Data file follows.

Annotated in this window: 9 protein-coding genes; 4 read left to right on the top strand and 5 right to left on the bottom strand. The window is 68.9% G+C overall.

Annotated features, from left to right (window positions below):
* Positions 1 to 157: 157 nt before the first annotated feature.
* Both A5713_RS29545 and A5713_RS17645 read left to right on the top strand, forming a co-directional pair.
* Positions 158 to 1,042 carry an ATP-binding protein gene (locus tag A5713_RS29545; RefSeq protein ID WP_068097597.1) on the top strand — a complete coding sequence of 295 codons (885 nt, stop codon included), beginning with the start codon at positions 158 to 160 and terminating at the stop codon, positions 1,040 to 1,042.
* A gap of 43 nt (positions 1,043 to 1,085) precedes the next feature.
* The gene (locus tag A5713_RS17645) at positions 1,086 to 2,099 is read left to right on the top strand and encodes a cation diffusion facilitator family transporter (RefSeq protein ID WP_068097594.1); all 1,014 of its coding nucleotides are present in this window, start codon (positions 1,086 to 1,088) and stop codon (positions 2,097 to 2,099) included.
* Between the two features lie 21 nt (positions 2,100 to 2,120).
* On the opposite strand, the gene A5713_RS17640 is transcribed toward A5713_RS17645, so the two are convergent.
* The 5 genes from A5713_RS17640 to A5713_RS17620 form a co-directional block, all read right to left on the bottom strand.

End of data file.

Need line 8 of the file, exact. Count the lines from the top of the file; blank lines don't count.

* Between the two features lie 21 nt (positions 2,100 to 2,120).